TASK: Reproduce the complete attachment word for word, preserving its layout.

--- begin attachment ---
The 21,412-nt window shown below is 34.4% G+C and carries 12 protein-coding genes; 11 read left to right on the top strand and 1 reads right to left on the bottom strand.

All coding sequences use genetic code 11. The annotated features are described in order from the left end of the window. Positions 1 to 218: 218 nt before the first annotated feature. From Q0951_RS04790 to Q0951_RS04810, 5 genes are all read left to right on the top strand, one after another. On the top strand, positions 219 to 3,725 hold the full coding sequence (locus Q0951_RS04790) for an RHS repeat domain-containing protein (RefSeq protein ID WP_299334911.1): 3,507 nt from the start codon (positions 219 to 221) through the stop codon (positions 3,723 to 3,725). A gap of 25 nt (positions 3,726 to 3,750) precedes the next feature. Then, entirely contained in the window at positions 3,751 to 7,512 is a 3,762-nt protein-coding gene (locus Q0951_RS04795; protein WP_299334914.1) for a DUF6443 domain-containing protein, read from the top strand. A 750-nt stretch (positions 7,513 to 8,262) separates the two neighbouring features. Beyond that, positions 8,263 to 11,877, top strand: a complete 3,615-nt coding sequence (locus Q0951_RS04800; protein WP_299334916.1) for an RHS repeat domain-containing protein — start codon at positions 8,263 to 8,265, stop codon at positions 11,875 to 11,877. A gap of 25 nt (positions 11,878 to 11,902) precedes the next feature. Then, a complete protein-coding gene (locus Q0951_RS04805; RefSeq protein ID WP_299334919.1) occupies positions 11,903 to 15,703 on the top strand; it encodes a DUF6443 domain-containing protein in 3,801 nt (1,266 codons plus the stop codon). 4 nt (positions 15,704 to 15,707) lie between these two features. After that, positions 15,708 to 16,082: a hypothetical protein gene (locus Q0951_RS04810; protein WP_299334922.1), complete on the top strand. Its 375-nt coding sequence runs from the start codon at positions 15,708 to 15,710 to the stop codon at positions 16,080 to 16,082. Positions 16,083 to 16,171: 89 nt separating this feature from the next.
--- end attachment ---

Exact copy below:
The 21,412-nt window shown below is 34.4% G+C and carries 12 protein-coding genes; 11 read left to right on the top strand and 1 reads right to left on the bottom strand.

All coding sequences use genetic code 11. The annotated features are described in order from the left end of the window. Positions 1 to 218: 218 nt before the first annotated feature. From Q0951_RS04790 to Q0951_RS04810, 5 genes are all read left to right on the top strand, one after another. On the top strand, positions 219 to 3,725 hold the full coding sequence (locus Q0951_RS04790) for an RHS repeat domain-containing protein (RefSeq protein ID WP_299334911.1): 3,507 nt from the start codon (positions 219 to 221) through the stop codon (positions 3,723 to 3,725). A gap of 25 nt (positions 3,726 to 3,750) precedes the next feature. Then, entirely contained in the window at positions 3,751 to 7,512 is a 3,762-nt protein-coding gene (locus Q0951_RS04795; protein WP_299334914.1) for a DUF6443 domain-containing protein, read from the top strand. A 750-nt stretch (positions 7,513 to 8,262) separates the two neighbouring features. Beyond that, positions 8,263 to 11,877, top strand: a complete 3,615-nt coding sequence (locus Q0951_RS04800; protein WP_299334916.1) for an RHS repeat domain-containing protein — start codon at positions 8,263 to 8,265, stop codon at positions 11,875 to 11,877. A gap of 25 nt (positions 11,878 to 11,902) precedes the next feature. Then, a complete protein-coding gene (locus Q0951_RS04805; RefSeq protein ID WP_299334919.1) occupies positions 11,903 to 15,703 on the top strand; it encodes a DUF6443 domain-containing protein in 3,801 nt (1,266 codons plus the stop codon). 4 nt (positions 15,704 to 15,707) lie between these two features. After that, positions 15,708 to 16,082: a hypothetical protein gene (locus Q0951_RS04810; protein WP_299334922.1), complete on the top strand. Its 375-nt coding sequence runs from the start codon at positions 15,708 to 15,710 to the stop codon at positions 16,080 to 16,082. Positions 16,083 to 16,171: 89 nt separating this feature from the next.